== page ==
By HOWARD BERGER
TORONTO (Sep. 22) – A fan of the Maple Leafs will notice quite a change in the hockey club this season if the 23-man roster evolves as projected. For the first time in 40 years, the team may not deploy a dedicated enforcer. Having obtained – over the summer – a cadre of players with experience and moderate skill to narrow the gap between top and bottom forwards, the Leafs might not have room for Colton Orr and Frazer McLaren.
Not only would such a development provide Don Cherry material for a full month of Coach’s Corner, it would interrupt a club pattern that started midway through the 1974-75 National Hockey League season when Maple Leafs general manager Jim Gregory called up a rambunctious rookie named Dave (Tiger) Williams. Nearly four decades later, two Leaf players – Williams and Tie Domi – are among the top three in all-time NHL penalty minutes: Williams first with 3,966; Domi third with 3,515. Dale Hunter stands between them with 3,565 PIM.
As such, it would be quite a departure – and, frankly, a gamble – for a team whose most skilled players at the moment are generally smallish and not difficult to square off against. In the absence of Orr and McLaren, which Leaf regulars will deter the opposition from taking liberties with Phil Kessel, Tyler Bozak, Nazem Kadri, Morgan Rielly and Jake Gardiner? And, even if some of the top skaters can look after themselves, can they afford to be taken off the ice by opposing scrubs?
TIE DOMI EARNS FIVE OF HIS 3,515 NHL PENALTY MINUTES.
This element of hockey becomes increasingly marginal in the playoffs but it occupies a somewhat critical role during the 82-game regular season – like it or not. As mentioned, the Maple Leafs haven’t been without an enforcer since Williams arrived on the scene in January 1975. Amid the following progression of Toronto hockey names are players with no skill; some skill and vital importance to the team. How many ring a bell for you in this chronology of the past 40 years?
Dave (Tiger) Williams ??? Kurt Walker ??? Dave Hutchison ??? Bob McGill ??? Dan Maloney ??? Jim Korn ??? Jeff Brubaker ??? Wendel Clark ??? Brad (Motor City) Smith ??? Al Secord ??? Dave Semenko ??? John Kordic ??? Brian Curran ??? Kevin Maguire ??? Craig Berube ??? Ken Baumgartner ??? Tie Domi ??? Kris King ??? Shayne Corson ??? Wade Belak ??? Andre Deveaux ??? Colton Orr ??? Frazer McLaren.
Will the string be broken this season?
RANDY WAS JUST DANDY: I’ve got to hand it to Randy Carlyle. He thoroughly anticipated the angle and tone of lip-smacking reporters when the Maple Leafs training camp opened on Thursday — assuming a light-hearted stance that appeared to disarm the inquisitors. In so doing, he became — for a brief time — the anti-Carlyle, rather than the snorting, one-dimensional coach that repeatedly called players “brain-dead” after losses a year ago. I found his performance impressive.
From the Kensington neighborhood here in Toronto to the Great Wall of China, the Leafs coach ranks No. 1 on the “Most Likely To Be Fired” list. It stems from the ignominy at the end of last season, when a 2-12-0 face-plant took the club out of playoff territory for the eighth consecutive 82-game schedule. Time appeared to stop for a few seconds when it was announced that Carlyle had been granted a two-year contract extension. Office workers stared at one another in disbelief. Trading was suspended on the Toronto Stock Exchange. Flights were delayed at Pearson Airport. Wolf Blitzer began The Situation Room with images of people going hysterical on Yonge St.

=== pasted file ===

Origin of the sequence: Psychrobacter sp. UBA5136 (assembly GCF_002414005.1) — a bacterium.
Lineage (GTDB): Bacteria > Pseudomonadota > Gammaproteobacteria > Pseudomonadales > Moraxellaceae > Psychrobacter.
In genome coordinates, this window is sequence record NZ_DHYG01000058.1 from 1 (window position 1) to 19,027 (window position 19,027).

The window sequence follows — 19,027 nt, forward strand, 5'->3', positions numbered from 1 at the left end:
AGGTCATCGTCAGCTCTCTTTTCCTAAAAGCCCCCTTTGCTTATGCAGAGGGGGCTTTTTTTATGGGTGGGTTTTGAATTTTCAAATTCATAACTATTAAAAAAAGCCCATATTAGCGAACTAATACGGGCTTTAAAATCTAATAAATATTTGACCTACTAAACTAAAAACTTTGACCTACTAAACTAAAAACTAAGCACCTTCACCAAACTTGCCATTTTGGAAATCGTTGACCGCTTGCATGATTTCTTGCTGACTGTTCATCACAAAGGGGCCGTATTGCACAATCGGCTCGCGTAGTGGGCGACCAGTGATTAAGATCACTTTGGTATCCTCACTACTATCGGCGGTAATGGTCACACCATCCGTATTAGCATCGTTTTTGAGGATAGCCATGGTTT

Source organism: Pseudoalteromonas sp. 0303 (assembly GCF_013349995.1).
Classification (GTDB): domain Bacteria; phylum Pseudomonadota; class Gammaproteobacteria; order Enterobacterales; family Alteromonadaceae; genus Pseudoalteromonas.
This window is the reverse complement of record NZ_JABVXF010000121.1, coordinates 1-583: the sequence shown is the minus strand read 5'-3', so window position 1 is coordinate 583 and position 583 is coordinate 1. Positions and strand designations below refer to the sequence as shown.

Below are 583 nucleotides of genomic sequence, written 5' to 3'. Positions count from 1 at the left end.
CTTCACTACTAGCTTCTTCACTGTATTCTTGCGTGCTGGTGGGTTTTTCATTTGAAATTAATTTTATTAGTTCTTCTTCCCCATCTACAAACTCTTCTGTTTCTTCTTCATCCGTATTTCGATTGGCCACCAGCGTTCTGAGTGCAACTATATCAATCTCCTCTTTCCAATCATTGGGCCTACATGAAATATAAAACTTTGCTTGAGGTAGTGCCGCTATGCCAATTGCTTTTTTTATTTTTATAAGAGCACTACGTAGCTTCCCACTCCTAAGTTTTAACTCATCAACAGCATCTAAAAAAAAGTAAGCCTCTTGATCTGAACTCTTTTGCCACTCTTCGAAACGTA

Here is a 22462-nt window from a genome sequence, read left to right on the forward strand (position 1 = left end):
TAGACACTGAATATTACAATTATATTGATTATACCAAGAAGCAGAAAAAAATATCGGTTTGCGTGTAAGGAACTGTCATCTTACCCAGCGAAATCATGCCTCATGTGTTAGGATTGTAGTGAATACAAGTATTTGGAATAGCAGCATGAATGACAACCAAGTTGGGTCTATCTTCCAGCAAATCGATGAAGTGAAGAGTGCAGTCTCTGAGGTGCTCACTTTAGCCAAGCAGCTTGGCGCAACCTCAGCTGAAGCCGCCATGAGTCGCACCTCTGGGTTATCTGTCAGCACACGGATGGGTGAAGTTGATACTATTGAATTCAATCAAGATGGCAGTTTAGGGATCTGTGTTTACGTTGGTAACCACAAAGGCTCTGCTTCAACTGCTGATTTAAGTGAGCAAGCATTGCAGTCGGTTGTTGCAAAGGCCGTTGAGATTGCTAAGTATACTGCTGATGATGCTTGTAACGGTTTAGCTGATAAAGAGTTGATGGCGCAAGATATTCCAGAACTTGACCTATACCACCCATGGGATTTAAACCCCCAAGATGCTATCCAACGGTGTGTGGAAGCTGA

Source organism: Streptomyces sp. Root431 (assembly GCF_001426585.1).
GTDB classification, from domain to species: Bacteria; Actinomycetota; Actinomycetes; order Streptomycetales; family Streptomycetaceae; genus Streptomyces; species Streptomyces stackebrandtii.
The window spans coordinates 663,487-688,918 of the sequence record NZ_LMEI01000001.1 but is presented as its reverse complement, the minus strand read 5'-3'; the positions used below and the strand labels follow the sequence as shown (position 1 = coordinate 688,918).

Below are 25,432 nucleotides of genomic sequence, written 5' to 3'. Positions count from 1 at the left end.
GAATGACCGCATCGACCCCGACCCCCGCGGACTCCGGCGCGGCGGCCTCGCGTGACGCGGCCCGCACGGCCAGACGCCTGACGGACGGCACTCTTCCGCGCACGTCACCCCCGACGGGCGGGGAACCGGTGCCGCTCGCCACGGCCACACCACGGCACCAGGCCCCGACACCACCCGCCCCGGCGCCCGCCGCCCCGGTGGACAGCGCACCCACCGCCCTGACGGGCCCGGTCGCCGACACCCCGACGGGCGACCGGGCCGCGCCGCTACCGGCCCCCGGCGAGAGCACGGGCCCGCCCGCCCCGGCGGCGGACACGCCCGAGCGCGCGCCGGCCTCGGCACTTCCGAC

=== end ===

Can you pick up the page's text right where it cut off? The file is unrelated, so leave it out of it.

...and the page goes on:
Though typically moving forward, Carlyle’s jocular stance leaves the impression of someone resigned to fate. Can’t you imagine the scene after a mid-October loss in which the Leafs have lousy puck possession? Kyle Dubas, Brandon Pridham, Cam Charron, Darryl Metcalf and Rob Pettapiece swarm the coach, pointing maniacally to data on their open lap-tops as James Mirtle cheers in the background. Carlyle is rescued by assistant Steve Spott, who begins to argue with Phil Kessel over break-out patterns. Tim Leiweke walks by pinching his nose at Kessel and mumbling “off-the-chart numbers… no character.”
Such would appear to be Carlyle’s lot this season.
RANDY CARLYLE: “HELP!!!!”
Mentally scanning the ages, it has been a long time since a Leafs coach has embarked upon camp in Carlyle’s predicament. I’m going to exclude the Harold Ballard years in the embarrassing 80’s, as neither rhyme nor reason prevailed under his decrepit ownership. We may have to go all the way back to the 1958-59 season for a comparable circumstance.
Coming off a last-place finish in the six-team NHL, Maple Leafs founder Conn Smythe was in the mood for change. From the Boston Bruins organization, he hired the indomitable George (Punch) Imlach as assistant general manager. Smythe asked for advice about his doddering team and Imlach “advised” that he be in full control of the hockey operation. Once Smythe acquiesced in early November, the incumbent coach, Billy Reay, had no chance. Imlach fired Reay and installed himself behind the bench of a team that won only five of its first 21 games (Reay would go on to coach Chicago Blackhawks from 1963-64 to 1975-76). Not until late-October of 1990 would another Leafs coach be fired so early in the season: Doug Carpenter succumbing to a 1-10-1 train-wreck in favor of Tom Watt. But, Carpenter’s job had not been in jeopardy to begin the 1990-91 schedule — Maple Leafs having improved by a whopping 18 points under his direction the previous year.